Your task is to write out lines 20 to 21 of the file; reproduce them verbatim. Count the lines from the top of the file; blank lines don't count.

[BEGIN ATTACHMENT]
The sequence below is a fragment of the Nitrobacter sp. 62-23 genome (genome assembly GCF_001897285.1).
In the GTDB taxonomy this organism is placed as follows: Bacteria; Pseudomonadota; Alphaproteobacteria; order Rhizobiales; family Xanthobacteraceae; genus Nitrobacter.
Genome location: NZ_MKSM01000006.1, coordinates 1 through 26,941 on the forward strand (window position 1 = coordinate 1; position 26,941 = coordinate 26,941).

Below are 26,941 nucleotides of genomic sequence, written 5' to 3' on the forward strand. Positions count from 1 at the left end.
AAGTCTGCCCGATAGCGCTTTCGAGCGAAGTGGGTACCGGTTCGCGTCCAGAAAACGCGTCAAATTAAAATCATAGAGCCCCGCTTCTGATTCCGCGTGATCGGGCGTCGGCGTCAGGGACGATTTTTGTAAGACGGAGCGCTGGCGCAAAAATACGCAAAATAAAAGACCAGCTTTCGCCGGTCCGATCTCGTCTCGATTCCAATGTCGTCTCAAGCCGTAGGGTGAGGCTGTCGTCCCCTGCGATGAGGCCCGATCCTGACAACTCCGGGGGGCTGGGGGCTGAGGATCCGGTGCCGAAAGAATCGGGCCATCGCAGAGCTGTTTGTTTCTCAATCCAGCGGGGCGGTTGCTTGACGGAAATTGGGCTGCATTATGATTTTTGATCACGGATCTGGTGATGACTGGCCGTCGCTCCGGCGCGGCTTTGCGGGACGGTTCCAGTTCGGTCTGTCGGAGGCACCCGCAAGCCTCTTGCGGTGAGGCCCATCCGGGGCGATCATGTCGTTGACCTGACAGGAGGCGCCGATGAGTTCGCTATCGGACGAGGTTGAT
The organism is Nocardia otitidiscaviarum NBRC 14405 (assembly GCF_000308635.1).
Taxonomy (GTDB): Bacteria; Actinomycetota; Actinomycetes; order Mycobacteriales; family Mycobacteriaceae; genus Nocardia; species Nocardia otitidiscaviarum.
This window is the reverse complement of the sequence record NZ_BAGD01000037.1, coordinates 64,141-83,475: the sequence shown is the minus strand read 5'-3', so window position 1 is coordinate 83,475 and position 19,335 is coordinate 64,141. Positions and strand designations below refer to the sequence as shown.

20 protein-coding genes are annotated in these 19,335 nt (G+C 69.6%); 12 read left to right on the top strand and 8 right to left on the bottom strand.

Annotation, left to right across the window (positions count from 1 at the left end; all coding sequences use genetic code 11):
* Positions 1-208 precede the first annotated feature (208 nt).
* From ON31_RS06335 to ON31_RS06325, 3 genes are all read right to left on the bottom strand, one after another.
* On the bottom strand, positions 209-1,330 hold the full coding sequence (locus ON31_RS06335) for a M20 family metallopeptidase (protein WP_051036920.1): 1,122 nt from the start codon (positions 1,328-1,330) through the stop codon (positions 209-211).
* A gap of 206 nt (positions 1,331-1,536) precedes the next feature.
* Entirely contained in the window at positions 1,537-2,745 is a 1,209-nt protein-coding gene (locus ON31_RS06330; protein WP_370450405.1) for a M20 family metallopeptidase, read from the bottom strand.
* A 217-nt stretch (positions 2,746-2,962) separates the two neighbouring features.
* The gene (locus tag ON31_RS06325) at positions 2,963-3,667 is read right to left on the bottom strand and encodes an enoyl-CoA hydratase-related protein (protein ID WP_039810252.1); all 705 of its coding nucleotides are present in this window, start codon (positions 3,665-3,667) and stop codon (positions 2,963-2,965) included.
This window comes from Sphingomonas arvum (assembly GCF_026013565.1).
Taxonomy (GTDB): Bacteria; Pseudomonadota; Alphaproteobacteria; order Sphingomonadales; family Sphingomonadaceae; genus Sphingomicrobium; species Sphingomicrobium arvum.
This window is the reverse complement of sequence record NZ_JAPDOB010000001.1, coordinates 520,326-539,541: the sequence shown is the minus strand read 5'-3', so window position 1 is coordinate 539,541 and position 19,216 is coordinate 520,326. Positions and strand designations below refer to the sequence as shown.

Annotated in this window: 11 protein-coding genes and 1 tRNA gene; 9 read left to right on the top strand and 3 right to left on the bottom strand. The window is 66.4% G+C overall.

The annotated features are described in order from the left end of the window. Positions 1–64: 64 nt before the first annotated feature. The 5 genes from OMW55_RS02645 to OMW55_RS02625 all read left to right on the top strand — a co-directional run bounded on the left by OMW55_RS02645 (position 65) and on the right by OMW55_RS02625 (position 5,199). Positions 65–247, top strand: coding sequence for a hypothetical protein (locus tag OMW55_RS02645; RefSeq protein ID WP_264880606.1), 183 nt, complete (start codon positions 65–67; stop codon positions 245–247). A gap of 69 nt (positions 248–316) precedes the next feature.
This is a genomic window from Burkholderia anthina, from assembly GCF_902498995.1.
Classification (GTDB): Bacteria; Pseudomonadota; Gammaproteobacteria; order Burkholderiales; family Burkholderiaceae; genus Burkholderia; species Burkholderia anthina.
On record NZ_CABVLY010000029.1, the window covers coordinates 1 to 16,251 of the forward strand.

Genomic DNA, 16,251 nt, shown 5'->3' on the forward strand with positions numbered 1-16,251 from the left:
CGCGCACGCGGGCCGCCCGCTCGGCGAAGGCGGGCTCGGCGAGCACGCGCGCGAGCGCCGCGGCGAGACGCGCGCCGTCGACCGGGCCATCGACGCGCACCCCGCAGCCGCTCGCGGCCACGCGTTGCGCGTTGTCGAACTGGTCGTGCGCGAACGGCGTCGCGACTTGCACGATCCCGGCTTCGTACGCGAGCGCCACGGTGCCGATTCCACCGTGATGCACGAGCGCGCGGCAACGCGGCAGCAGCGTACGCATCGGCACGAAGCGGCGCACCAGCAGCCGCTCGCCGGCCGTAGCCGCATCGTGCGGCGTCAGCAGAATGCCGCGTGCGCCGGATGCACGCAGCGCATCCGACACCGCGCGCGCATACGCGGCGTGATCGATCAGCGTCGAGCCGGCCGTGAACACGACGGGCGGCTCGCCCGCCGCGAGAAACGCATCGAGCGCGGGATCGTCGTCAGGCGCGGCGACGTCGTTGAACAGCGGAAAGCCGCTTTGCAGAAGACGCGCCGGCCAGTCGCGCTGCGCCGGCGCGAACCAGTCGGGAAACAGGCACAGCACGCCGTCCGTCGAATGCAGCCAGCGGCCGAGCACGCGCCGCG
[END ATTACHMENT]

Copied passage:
This window is the reverse complement of sequence record NZ_JAPDOB010000001.1, coordinates 520,326-539,541: the sequence shown is the minus strand read 5'-3', so window position 1 is coordinate 539,541 and position 19,216 is coordinate 520,326. Positions and strand designations below refer to the sequence as shown.

Annotated in this window: 11 protein-coding genes and 1 tRNA gene; 9 read left to right on the top strand and 3 right to left on the bottom strand. The window is 66.4% G+C overall.